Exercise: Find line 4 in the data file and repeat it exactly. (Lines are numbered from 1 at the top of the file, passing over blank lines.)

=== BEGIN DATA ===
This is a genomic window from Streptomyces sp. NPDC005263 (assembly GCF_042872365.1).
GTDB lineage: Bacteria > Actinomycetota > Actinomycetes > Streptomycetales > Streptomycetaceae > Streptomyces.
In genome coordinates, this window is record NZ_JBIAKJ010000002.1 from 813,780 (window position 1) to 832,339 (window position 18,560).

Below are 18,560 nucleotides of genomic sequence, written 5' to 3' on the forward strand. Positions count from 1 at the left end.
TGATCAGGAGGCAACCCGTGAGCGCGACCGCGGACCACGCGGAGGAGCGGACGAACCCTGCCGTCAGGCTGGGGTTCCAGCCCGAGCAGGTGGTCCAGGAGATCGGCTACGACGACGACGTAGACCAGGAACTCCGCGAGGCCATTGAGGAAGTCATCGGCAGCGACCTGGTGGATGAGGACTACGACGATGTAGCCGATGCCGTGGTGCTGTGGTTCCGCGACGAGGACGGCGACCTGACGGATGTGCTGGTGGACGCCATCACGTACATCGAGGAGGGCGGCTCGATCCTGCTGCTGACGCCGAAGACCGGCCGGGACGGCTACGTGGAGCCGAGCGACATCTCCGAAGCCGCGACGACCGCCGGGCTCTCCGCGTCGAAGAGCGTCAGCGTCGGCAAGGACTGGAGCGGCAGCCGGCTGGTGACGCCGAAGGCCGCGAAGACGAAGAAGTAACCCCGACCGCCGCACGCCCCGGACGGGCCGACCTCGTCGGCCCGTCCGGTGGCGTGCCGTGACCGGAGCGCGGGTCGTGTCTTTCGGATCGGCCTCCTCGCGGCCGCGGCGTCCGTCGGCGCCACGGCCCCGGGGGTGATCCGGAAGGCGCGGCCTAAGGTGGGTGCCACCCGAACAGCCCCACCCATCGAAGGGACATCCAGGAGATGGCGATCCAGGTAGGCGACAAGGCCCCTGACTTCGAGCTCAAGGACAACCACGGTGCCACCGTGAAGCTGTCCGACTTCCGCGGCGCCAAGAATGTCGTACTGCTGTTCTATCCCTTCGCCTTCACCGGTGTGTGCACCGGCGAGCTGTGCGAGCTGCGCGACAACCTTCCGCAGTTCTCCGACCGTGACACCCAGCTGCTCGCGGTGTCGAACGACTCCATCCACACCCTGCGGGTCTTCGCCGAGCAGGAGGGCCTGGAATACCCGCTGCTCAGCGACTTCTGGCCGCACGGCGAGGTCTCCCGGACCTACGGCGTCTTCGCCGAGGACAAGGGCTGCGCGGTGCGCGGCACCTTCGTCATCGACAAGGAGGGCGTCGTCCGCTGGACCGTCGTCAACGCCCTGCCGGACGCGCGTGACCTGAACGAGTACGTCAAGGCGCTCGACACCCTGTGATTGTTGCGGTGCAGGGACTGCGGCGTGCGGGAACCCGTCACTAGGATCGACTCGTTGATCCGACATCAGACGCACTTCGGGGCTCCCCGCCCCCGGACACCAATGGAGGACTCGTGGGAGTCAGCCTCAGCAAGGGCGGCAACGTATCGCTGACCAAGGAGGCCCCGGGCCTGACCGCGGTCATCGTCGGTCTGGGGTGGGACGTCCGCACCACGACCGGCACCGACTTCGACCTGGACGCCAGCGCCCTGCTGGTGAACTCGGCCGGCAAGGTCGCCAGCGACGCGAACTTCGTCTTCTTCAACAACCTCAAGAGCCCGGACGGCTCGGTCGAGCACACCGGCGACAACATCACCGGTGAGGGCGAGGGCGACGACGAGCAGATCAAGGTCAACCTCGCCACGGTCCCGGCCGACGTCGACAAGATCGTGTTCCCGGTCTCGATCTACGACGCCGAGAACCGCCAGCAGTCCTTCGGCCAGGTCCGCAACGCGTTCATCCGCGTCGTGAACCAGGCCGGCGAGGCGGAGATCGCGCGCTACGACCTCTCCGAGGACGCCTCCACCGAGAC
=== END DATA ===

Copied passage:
Below are 18,560 nucleotides of genomic sequence, written 5' to 3' on the forward strand. Positions count from 1 at the left end.